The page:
Ahh ... sahti . It's like drinking a Christmas tree. For those of you who may be rye-curious, here's one way to craft a pint of piney cheer:
Kalevala Sahti: the recipe (five gallons)
- 9 lbs Munich 40 EBC
- 9 lbs malted rye
- 1 lbs flaked oats
- 1 lb rice hulls
- 1 oz Northern Brewer pellets (mash hop)
- 2 lbs (approx) fresh, non-chemically sprayed juniper branches (watch out for Xmas wreaths, y'all)
- Wyeast 1007
Kalevala Sahti: the process Layered juniper branches over the false bottom in mash tun; add grist, mash hops, and strike water. Step mashed with rests at 90, 120, 150, and 160 F. Ran the wort off and let cool overnight (if it's -20 F air temp, you'll be authentically Finnish). Pitched yeast the following morning. Fermented at 68 F for about 8 days ... then kegged. Yup, she's boozy, yeasty, and ready to drink.
Kalevala Sahti: the tasting notes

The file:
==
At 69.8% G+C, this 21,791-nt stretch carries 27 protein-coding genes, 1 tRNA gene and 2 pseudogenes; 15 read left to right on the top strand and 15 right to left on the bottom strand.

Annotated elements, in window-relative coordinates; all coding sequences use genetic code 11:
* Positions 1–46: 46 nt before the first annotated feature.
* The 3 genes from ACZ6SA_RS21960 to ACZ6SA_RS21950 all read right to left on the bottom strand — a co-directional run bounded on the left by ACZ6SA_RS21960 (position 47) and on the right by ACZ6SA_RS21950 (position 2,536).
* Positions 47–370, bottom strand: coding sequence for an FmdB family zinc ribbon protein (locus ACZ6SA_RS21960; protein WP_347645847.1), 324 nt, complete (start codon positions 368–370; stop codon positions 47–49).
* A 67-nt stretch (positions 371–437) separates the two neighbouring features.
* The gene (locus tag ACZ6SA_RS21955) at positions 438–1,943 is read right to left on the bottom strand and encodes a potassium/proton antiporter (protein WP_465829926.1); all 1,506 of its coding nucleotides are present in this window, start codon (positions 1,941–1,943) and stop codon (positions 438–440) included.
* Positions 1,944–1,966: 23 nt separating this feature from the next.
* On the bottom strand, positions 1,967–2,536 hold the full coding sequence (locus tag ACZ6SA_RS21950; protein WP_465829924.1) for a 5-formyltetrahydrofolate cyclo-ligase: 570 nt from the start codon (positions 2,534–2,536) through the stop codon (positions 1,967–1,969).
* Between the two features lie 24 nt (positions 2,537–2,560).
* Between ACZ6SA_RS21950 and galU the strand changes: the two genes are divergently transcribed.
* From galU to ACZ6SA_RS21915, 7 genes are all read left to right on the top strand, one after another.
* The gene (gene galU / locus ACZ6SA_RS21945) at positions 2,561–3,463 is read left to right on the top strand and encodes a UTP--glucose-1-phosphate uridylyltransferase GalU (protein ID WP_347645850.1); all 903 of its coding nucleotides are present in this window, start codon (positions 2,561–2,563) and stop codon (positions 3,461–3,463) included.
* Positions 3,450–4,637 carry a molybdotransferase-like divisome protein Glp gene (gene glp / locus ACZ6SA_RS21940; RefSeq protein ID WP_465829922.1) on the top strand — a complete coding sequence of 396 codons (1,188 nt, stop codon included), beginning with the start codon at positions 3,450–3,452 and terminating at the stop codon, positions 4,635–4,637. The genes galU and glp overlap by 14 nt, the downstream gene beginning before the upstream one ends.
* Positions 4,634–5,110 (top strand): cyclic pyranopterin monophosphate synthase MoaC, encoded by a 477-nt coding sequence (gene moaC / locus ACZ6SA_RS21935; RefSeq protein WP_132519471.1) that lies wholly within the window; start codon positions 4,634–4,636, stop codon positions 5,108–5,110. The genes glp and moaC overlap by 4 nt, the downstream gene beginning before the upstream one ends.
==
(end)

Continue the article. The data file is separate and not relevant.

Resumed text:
Appearance - golden orange, turbid, dense white foam (we carbonated it more than is traditional) Aroma - balance is way towards intense, pungent, resiny juniper (pine sap and needles) with spicy grain at the back Flavor - more of that juniper character, strong in the front and tapering through the middle, grudgingly sharing room with bready malt, spicy rye and a suggestion of oats and alcohol. Surprisingly smooth and balanced for a beer of this gravity with nothing but mash hops. Prickly, piney evergreen tree in the aftertaste. Body - oily and warming Overall - not as unfamiliar or weird as it might sound ... it's not such a huge leap from Chinook and Simcoe to actual pine bough flavor. And definitely drinkable! Juniper does a nice job standing in for hops and offsetting the sweetness of a doppelbock-strength grain bill. And finally ... Optimally enjoyed next to an ice floe in a t-shirt on a cold Minnesota day. Don't forget to pour a little out for your homies in Lappland!